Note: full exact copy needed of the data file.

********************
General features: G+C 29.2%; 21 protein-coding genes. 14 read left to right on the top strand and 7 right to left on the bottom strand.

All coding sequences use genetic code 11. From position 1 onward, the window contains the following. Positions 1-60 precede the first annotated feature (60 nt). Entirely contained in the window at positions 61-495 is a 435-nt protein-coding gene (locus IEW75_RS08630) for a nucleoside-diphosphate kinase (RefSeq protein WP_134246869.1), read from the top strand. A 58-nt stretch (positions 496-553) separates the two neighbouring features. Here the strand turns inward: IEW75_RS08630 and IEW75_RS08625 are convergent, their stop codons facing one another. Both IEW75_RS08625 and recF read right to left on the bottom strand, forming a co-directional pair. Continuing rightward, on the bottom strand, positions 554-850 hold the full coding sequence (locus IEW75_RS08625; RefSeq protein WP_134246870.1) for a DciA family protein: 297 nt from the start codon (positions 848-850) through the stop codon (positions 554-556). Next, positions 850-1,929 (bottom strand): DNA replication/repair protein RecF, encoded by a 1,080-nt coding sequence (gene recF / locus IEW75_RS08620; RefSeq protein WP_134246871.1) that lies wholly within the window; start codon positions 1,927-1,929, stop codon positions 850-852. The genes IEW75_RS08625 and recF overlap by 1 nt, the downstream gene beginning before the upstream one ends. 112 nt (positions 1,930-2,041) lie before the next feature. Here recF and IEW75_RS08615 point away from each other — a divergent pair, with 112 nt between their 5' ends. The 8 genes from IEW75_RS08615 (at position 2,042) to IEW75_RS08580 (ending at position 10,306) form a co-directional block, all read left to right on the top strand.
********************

General features: G+C 29.2%; 21 protein-coding genes. 14 read left to right on the top strand and 7 right to left on the bottom strand.

All coding sequences use genetic code 11. From position 1 onward, the window contains the following. Positions 1-60 precede the first annotated feature (60 nt). Entirely contained in the window at positions 61-495 is a 435-nt protein-coding gene (locus IEW75_RS08630) for a nucleoside-diphosphate kinase (RefSeq protein WP_134246869.1), read from the top strand. A 58-nt stretch (positions 496-553) separates the two neighbouring features. Here the strand turns inward: IEW75_RS08630 and IEW75_RS08625 are convergent, their stop codons facing one another. Both IEW75_RS08625 and recF read right to left on the bottom strand, forming a co-directional pair. Continuing rightward, on the bottom strand, positions 554-850 hold the full coding sequence (locus IEW75_RS08625; RefSeq protein WP_134246870.1) for a DciA family protein: 297 nt from the start codon (positions 848-850) through the stop codon (positions 554-556). Next, positions 850-1,929 (bottom strand): DNA replication/repair protein RecF, encoded by a 1,080-nt coding sequence (gene recF / locus IEW75_RS08620; RefSeq protein WP_134246871.1) that lies wholly within the window; start codon positions 1,927-1,929, stop codon positions 850-852. The genes IEW75_RS08625 and recF overlap by 1 nt, the downstream gene beginning before the upstream one ends. 112 nt (positions 1,930-2,041) lie before the next feature. Here recF and IEW75_RS08615 point away from each other — a divergent pair, with 112 nt between their 5' ends. The 8 genes from IEW75_RS08615 (at position 2,042) to IEW75_RS08580 (ending at position 10,306) form a co-directional block, all read left to right on the top strand.